Cries of the Heart

CC BY, sylvain.collet, Flickr
CC BY, sylvain.collet, Flickr

“In my alarm I said, ‘I am cut off from your sight!’” (Psalm 31:22)

The psalmists confess what many of us won’t: that we don’t have it all together.

Have you ever read Psalms—I mean really read it? It has to be the most relatable book in the Bible. I am floored by the range of emotions we see from these God-fearers, their intimacy and sincerity, their indignation and rage.

And I love it. It makes me feel a little more normal when I’m stressed or tempted or miffed with God.

Peering Into Our Hearts

The tones of cheer and praise in Psalms are as obvious for the dark and gloomy ones that ensue. In Psalm 42, for instance, we detect signs of the speaker’s depression and frustrated search for God: “I say to God my Rock, ‘Why have you forgotten me?’” (v. 9). I love the nuances and implications that often arise from a text because they add color and depth to a scene and teach us by training our eyes on the unapparent. One thing I learn from Psalms is to really understand myself, how I respond to circumstance, how to feel and manage my emotions, how to submit them to God.

It’s important because what we can fail to notice is how impacted our emotions are by events and circumstances, the stress of them, although they may not be critical at all. You see, it’s the emotional aspect of our lives that often waylays us. Situations can be handled—we pray to God for as much—but we, the caretakers of our souls, are slow to anticipate and prepare ourselves for the emotional toll that can follow.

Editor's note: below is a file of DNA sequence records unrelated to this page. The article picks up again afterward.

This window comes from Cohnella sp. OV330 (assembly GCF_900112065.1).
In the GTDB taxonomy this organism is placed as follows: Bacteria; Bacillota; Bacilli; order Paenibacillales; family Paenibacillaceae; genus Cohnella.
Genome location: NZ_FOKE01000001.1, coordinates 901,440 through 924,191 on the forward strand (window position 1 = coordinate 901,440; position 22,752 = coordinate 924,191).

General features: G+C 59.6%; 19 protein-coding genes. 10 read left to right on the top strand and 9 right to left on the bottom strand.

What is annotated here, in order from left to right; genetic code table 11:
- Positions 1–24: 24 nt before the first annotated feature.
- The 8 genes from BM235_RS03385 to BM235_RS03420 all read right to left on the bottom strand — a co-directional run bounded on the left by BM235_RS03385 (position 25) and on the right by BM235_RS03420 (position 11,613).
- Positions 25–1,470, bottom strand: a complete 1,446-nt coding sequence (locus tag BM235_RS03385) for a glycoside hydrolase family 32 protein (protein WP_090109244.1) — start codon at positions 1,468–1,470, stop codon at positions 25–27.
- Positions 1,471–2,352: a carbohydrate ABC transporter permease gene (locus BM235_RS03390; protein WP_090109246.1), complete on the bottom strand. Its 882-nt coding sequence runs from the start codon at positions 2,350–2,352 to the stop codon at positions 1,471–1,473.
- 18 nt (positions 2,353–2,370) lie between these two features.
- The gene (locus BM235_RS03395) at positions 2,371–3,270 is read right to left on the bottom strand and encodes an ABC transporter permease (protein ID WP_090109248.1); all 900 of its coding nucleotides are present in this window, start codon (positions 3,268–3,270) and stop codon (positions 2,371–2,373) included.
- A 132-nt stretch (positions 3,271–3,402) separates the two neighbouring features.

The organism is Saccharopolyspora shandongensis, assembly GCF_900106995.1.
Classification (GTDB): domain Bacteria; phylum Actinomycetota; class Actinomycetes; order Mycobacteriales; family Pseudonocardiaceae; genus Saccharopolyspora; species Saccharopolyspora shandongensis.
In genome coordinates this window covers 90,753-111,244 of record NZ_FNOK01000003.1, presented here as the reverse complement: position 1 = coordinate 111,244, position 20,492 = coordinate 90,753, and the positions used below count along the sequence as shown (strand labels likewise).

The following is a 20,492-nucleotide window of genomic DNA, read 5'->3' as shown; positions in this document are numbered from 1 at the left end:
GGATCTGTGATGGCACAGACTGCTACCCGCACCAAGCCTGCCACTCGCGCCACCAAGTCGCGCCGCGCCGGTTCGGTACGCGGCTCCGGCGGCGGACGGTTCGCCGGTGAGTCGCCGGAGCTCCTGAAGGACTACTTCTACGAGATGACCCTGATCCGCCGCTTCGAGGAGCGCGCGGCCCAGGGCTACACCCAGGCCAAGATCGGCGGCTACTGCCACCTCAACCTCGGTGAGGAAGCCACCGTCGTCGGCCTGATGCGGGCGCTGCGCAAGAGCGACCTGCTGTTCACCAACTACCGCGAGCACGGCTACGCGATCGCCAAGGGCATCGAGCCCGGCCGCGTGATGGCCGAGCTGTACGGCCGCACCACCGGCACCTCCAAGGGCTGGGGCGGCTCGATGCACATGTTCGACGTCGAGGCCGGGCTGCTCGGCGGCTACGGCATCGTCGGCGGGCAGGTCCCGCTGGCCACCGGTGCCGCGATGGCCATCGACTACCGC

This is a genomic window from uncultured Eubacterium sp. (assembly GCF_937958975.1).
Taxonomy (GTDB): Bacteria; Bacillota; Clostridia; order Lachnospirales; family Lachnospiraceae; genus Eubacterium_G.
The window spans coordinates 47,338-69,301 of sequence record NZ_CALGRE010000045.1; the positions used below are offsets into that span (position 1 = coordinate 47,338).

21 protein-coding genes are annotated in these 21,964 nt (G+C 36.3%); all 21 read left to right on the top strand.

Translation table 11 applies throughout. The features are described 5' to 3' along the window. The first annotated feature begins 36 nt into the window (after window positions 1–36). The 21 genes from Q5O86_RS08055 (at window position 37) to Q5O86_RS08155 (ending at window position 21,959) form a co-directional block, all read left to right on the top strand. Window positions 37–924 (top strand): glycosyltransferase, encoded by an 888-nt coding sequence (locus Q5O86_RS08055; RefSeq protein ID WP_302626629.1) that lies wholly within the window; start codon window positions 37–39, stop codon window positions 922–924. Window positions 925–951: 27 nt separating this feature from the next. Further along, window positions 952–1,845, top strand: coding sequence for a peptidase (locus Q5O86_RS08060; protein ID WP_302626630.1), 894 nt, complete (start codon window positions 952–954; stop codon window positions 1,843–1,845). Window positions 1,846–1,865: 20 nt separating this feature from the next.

We never thought our circumstance would cause us to make rash decisions or to become temperamental. We didn’t expect to be crept upon by a sneaky depression. We surprised ourselves with our excesses, blinded by pleasure and glee.

Our emotions will trip us and Satan…well he watches unguarded doors.

Healing Our Souls

We’ve witnessed too many times of late the tragic consequences of people living life bottled up. It is necessary to acknowledge our feelings and give them healthy expression; it is also important to share our feelings with others.

I reject the triumphalist spirituality that suggests I keep happy and overcoming, or that it’s a sin or faithlessness for me to feel pain or experience sorrow. I also reject those on the opposite end, the hill climbers, whose faith only identifies with plight. They seem to start every conversation with “Hey, bro, what are you struggling with?”

I haven’t quoted a bunch of scriptures here, or said Jesus twenty times, yet this might be the most freeing news for some people, Christians included. We don’t lose our faith because we agonize; we just must not let pain cause us to lose our contentment in God.

“Why, my soul, are you downcast? Why so disturbed within me? Put your hope in God, for I will yet praise him, my Savior and my God.” (Ps. 42:11)

14 thoughts on “Cries of the Heart